To build a brighter economic future, we know that young people around the world need education, resources and support. Watch the video above to learn how we’re empowering young people in Africa to go after their dreams, start their own businesses, and succeed — no matter what challenges they may face.
Markets, whether large or small, keep communities thriving. But conflicts, disasters and a lack of infrastructure can prevent people from conducting the daily transactions on which all growth and progress depend. Around the world, Mercy Corps discovers why commerce is stuck.
In some places, manufacturers need loans to purchase equipment and young people desire job skills. In others, key transportation routes to market must be rebuilt or farmers require better storage to keep their inventory fresh until sold.
Our economic development projects provide financing, equipment, training or technical support. These projects help people find jobs, build their businesses, supply their communities with the goods they need —and improve their lives.
All stories about Economic opportunity
Yemen: Engaging youth for a peaceful and productive future
Mercy Corps opened offices in Yemen in October, 2010 to work with local partners to implement a United States Agency for International Development (USAID) program that engages young people in constructive community activities — thereby reducing their vulnerability to the negative influence of vio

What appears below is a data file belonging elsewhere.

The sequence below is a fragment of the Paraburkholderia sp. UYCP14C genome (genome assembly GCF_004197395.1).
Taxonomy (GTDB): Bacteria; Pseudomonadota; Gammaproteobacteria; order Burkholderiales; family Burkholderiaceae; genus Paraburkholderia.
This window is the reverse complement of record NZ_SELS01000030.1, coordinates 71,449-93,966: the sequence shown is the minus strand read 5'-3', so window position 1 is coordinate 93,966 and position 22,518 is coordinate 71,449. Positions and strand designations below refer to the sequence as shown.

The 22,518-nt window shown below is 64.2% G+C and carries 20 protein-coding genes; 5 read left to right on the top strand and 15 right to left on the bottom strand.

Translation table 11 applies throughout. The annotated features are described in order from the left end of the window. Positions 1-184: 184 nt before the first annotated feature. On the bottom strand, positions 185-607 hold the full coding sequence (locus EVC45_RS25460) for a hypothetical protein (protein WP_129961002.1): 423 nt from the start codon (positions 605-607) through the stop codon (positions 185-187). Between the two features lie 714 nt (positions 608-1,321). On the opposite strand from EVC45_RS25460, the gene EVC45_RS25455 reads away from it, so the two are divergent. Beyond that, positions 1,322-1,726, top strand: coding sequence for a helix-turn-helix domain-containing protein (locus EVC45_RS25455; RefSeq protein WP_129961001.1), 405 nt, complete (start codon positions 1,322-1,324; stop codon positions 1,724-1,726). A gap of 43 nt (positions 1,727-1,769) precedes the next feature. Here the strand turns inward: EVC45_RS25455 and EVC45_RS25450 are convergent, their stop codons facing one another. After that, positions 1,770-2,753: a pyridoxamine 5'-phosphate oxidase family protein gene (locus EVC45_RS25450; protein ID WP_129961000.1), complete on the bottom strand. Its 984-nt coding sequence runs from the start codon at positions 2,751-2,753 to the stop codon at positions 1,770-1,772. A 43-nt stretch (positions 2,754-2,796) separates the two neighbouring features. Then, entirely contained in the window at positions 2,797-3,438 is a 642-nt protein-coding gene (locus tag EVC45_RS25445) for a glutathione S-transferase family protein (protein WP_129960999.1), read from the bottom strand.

Central African Republic: A source of strength to continue
Women who have been abandoned or abused find a safe haven at Mercy Corps' listening centers — and the support they need to build a successful life.
Haiti: What cash-for-work has (and hasn't) done for Haiti
Haiti: Assessing Mercy Corps' cash-for-work program in Haiti
Afghanistan: When entrepreneurs need a boost
Kenya: Let the festivities begin!
The other day on my Facebook wall, I wrote "Merry Christmas" and most of my friends told me that it was premature and way before time. But I differ with them. Reason: it’s the season of giving.
Philippines: Texting her way to a better business
San Miguel is a bustling neighborhood in the center of Manila, home to many of the jeepney drivers and low-wage laborers that make up the city’s poor.
Afghanistan: Searching for the next Frank Perdue
Tajikistan: Turning water into cash
“For the last three years, my yields have been 30 percent of what they were before,” says Sabur Kumischev, as he makes a sweeping motion with his hand indicating the land where his crops are grown. “All I could grow was corn. The other farmers could only grow corn.
Afghanistan: Better than meeting Springsteen
Some people are thrilled to meet rock stars or celebrities. I, on the other hand, get really excited about meeting grape growers.